More Info on Visiting the Kasbah du Toubkal
Simply staying at the luxurious kasbah is a highlight in itself. For a full immersion in everything Berber, we highly recommend combining a kasbah stay with day treks around Imlil Valley and a multi-day trek to the Azzaden Valley including a stay at the cozy Azzaden Trekking Lodge. If you feel especially daring, you can also organize a climb to the top of Mt. Toubkal. Trips can be booked directly through Discover Ltd, owners of the Kasbah du Toubkal.
The company offers several trip packages combining the traditions of the Atlas Mountains with exotic Marrakesh or Essaouira. We did a package which included a stay at the beautiful Riad Les Yeux Bleus in Marrakesh, as well as the Kasbah du Toubkal and the Azzaden Trekking Lodge in the Atlas Mountains. Transport, food and lots of guided hikes were included as well. Check out their pre-designed trips or contact them for an individualized itinerary.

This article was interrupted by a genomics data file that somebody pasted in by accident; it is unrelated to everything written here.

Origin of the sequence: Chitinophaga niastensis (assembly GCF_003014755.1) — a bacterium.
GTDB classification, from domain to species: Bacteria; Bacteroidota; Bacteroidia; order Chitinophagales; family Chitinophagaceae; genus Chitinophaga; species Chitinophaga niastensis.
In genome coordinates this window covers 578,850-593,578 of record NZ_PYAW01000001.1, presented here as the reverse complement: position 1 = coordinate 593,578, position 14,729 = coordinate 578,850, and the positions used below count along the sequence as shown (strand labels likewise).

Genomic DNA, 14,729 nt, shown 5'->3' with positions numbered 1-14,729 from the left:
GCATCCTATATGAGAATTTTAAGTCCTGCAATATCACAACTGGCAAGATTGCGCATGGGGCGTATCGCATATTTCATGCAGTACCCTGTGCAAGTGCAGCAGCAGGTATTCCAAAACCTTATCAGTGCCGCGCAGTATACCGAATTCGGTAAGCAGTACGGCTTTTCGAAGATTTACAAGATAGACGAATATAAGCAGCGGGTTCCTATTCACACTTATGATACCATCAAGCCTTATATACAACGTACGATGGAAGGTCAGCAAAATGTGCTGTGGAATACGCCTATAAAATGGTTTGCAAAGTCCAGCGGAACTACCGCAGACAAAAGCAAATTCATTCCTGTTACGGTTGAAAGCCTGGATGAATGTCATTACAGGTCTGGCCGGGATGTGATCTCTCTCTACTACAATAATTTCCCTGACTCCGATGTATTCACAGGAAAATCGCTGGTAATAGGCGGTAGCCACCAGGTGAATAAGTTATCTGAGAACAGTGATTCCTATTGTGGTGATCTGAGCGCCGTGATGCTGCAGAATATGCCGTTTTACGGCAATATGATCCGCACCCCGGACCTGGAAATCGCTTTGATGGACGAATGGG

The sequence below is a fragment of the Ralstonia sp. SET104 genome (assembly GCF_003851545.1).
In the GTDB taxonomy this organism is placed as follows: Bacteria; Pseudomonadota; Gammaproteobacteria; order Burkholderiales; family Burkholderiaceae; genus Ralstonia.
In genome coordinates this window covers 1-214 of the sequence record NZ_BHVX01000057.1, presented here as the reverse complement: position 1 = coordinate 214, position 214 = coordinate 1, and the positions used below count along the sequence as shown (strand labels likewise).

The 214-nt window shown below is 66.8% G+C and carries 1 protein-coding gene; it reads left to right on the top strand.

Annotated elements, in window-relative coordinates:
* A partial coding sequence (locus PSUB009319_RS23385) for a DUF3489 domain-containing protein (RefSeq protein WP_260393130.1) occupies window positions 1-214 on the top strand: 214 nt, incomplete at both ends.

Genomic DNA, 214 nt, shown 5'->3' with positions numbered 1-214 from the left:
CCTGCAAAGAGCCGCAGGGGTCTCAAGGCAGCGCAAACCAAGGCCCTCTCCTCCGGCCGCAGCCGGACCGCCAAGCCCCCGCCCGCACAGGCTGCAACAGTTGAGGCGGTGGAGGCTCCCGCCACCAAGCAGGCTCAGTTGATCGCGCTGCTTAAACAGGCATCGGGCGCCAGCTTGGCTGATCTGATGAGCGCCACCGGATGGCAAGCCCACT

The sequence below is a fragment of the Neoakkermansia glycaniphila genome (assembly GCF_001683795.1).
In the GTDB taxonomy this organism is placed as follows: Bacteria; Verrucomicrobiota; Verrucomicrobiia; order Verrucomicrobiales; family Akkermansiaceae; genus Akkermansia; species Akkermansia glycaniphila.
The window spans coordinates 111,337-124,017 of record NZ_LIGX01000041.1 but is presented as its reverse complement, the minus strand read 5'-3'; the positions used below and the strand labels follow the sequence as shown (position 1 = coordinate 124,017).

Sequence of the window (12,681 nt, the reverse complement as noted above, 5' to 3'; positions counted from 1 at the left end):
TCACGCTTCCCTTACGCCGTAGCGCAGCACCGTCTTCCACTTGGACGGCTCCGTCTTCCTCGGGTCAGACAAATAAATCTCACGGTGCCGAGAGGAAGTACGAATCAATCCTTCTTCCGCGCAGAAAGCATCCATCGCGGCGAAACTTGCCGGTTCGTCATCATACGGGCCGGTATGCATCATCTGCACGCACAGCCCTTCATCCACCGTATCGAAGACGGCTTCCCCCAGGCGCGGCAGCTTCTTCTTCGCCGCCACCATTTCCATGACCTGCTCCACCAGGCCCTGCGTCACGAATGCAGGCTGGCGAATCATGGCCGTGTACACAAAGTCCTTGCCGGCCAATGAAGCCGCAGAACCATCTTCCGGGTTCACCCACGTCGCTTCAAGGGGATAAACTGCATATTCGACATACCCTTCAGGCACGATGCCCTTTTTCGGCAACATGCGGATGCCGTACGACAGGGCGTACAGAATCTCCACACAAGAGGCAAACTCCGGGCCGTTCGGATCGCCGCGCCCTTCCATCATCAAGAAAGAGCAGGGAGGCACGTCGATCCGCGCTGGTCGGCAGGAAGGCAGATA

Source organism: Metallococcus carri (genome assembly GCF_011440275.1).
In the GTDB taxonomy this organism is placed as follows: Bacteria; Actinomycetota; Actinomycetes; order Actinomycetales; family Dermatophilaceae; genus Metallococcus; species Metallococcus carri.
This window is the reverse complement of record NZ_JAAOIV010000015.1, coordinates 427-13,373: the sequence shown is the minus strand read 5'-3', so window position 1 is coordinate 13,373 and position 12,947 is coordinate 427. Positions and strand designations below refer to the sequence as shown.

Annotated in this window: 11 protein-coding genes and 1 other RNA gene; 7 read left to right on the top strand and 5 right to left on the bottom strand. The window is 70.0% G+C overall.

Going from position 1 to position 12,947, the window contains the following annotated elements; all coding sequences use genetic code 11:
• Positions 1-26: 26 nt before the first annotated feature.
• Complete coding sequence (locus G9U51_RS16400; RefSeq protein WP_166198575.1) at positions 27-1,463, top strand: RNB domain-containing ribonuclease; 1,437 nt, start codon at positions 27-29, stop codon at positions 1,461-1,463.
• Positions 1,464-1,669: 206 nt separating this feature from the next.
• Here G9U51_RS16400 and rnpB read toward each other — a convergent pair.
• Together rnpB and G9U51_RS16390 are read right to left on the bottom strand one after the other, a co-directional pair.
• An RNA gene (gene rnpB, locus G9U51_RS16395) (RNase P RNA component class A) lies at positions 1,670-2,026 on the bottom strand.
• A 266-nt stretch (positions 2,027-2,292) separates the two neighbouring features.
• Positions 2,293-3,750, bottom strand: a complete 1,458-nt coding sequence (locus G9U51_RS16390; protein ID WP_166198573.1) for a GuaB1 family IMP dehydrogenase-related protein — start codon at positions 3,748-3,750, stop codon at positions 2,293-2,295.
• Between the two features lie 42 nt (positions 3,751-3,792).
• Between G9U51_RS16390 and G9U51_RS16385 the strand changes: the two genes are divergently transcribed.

If responsible tourism is important to you, the Kasbah du Toubkal is the perfect place. Everything is run by locals from the surrounding villages, and each guest pays a five percent room supplement which goes into supporting the infrastructure around the valley. Throughout the years, Discover Ltd. has provided the community with schooling, clean water, an ambulance, trash clearance, and the list goes on. Co-owner Mike McHugo has recently launched a new website dedicated to responsible tourism in the Imlil Valley; check it out at www.imlilvalley.com/.
For more info on the history and vision of the Kasbah du Toubkal, make sure to read through Derek Workman’s Reasonable Plans.
Warning: Two hikers were attacked and killed outside Imlil in December of 2018. Danish authorities have stated the attacks were “politically motivated and thus a terrorist act.” Exercise caution in the area.